Dann Sisters Hang Tough in Nevada

Valerie Taliman
3/8/02

CRESCENT VALLEY, Nevada—Western Shoshone traditionalist, rancher and grandmother Carrie Dann has spent nearly three decades fighting the U.S. government for her people's right to live and ranch on ancestral homelands.

The struggle has not been easy.

There have been threats, harassment, helicopter surveillance and raids by armed federal agents. There were sleepless nights, months of anxiety and years of fighting a federal "regulatory cavalry" sent to force her off lands that the Western Shoshone have lived on for hundreds of years.

On two occasions—once at Thanksgiving—armed federal agents arrived with police convoys and livestock trucks to round up and impound Western Shoshone cattle tended by the Dann family.

One six-day raid ended with 269 horses captured and two killed.

There were even physical confrontations that left her man-handled and cuffed as Bureau of Land Management agents forcibly restrained her from trying to prevent the confiscation of Indian livestock.

"I noticed the new vocabulary being used today is terrorism," Dann said in an interview. "They've been terrorizing us for almost 30 years now. When someone threatens you on a daily basis and says they're going to take your property, your livelihood—to me, that's terrorism.

"It attacks your mind—it's a mental stress on you. I wonder to myself how we continue to go on with this struggle because we're getting pretty old now."

Since a federal agent told Carrie and her sister, Mary, in 1973 that their cattle were "trespassing on public land," the Dann sisters have tenaciously fought a protracted paper war that has gone all the way to the U.S. Supreme Court.

In times of relative peace, the Dann sisters carry on with the hard work of running a ranch: rounding up livestock, calving, branding, castrating, growing alfalfa and tending a vegetable garden that feeds their extended family. 

It's a way of life on which the Dann family and many other Western Shoshone have subsisted for generations in the rugged, high desert mountains of what is now called Northern Nevada.

Dann insists that the BLM has no jurisdiction to charge her family with trespassing or to levy fines against her for refusing to pay grazing permit fees to the federal government. She estimates that over the years the fines have grown to more than $1 million. She said she has no intention to pay.

"The 1863 Treaty of Ruby Valley only granted rights of passage through our land to white settlers. But we never gave up the land," Dann insists. "So these BLM raids are an outright armed invasion of the Western Shoshone Nation. They have no jurisdiction over us.

"The real issue is that the United States is attempting to claim control over sovereign Western Shoshone land and people," she says. "Our land has never been ceded or deeded to the U.S., so it's not possible for them to just take it and determine that our title to the land has been extinguished."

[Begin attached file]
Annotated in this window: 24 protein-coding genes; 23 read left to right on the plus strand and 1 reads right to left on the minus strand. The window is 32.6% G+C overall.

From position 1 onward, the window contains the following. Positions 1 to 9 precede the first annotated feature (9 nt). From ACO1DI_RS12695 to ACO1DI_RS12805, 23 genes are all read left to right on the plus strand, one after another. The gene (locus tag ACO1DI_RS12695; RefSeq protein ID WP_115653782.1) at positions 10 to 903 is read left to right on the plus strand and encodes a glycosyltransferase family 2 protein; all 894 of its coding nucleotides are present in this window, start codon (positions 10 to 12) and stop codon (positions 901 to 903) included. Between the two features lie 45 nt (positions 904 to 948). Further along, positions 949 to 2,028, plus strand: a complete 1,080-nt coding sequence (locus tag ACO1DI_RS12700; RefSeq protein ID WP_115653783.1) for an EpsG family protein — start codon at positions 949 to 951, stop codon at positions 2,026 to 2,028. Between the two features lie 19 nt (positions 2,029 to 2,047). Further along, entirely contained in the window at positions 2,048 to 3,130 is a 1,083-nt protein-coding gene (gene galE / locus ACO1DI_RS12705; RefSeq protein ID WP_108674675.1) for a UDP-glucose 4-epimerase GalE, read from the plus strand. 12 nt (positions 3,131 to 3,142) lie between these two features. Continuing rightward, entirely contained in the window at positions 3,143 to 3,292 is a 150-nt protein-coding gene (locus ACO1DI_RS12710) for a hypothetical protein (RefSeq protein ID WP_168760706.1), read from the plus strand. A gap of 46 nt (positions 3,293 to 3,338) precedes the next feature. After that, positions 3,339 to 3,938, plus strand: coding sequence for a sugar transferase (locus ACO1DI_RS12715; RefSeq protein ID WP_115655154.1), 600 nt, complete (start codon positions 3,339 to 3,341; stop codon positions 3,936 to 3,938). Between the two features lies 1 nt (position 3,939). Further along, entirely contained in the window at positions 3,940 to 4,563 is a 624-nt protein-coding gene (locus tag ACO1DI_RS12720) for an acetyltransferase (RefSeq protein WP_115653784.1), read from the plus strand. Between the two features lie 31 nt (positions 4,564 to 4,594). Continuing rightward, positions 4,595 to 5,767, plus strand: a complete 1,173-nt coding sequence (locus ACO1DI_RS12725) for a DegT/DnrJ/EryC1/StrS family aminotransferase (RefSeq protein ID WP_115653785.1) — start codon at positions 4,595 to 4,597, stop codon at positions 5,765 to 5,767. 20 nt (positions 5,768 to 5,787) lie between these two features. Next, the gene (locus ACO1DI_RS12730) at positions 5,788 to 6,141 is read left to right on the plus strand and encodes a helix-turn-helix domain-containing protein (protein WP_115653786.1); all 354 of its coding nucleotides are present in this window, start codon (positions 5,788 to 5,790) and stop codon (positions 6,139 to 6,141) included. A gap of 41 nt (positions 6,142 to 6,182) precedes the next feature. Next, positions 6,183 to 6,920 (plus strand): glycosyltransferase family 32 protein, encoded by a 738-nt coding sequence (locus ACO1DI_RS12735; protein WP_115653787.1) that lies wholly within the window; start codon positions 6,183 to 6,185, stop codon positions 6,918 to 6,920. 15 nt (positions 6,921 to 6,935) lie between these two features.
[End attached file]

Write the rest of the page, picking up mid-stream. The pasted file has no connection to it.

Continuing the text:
Legal scholars who have followed the hard-fought land rights case conclude that Dann is, in fact, correct in her assertions that the Western Shoshone still own the land.

Rich in traditional knowledge of the natural world, Dann has had to become a student of American law over the years and can now recite a litany of legal doctrines that have impacted their lives.

She says she knows enough about American law to know it isn't fair.

"I don't understand under America's laws how they can say we were paid for our land," Dann said. "If a white man sells his house to somebody, it's his until he gets money into his hands. But we never took one cent for our land. The government just paid itself in our name and has been harassing us ever since to get our land."

When she heads to Washington next week among a delegation of Western Shoshone who are seeking a fair and just compromise to keep their homelands, Dann says she'll do her best to persuade Congress to honor their human and civil rights.

"We know what the value of the land is—it's life," she said. "They can value the land in dollars and cents, but to traditional Indigenous people the value of land isn't money. We look at our spiritual ties to the land as the most sacred thing and this is part of what the U.S. is trying to take away from us. It's the sacredness of our lands—what it means to us—that they're trying to destroy. If they force the money on us, they'll be making us homeless in our homeland."

"It's because of our traditional ways that we've been able to carry on. If we didn't believe in who we are as Western Shoshone, and if we didn't believe in our prayers and spirituality, I guess we would be gone a long time ago.

"But the earth is our mother and we're not going to give that up. If we did, what would we do for future generations? We wouldn't be thinking about our future generations, of our children, our grandchildren and the children yet to come. I guess that's what keeps us going."

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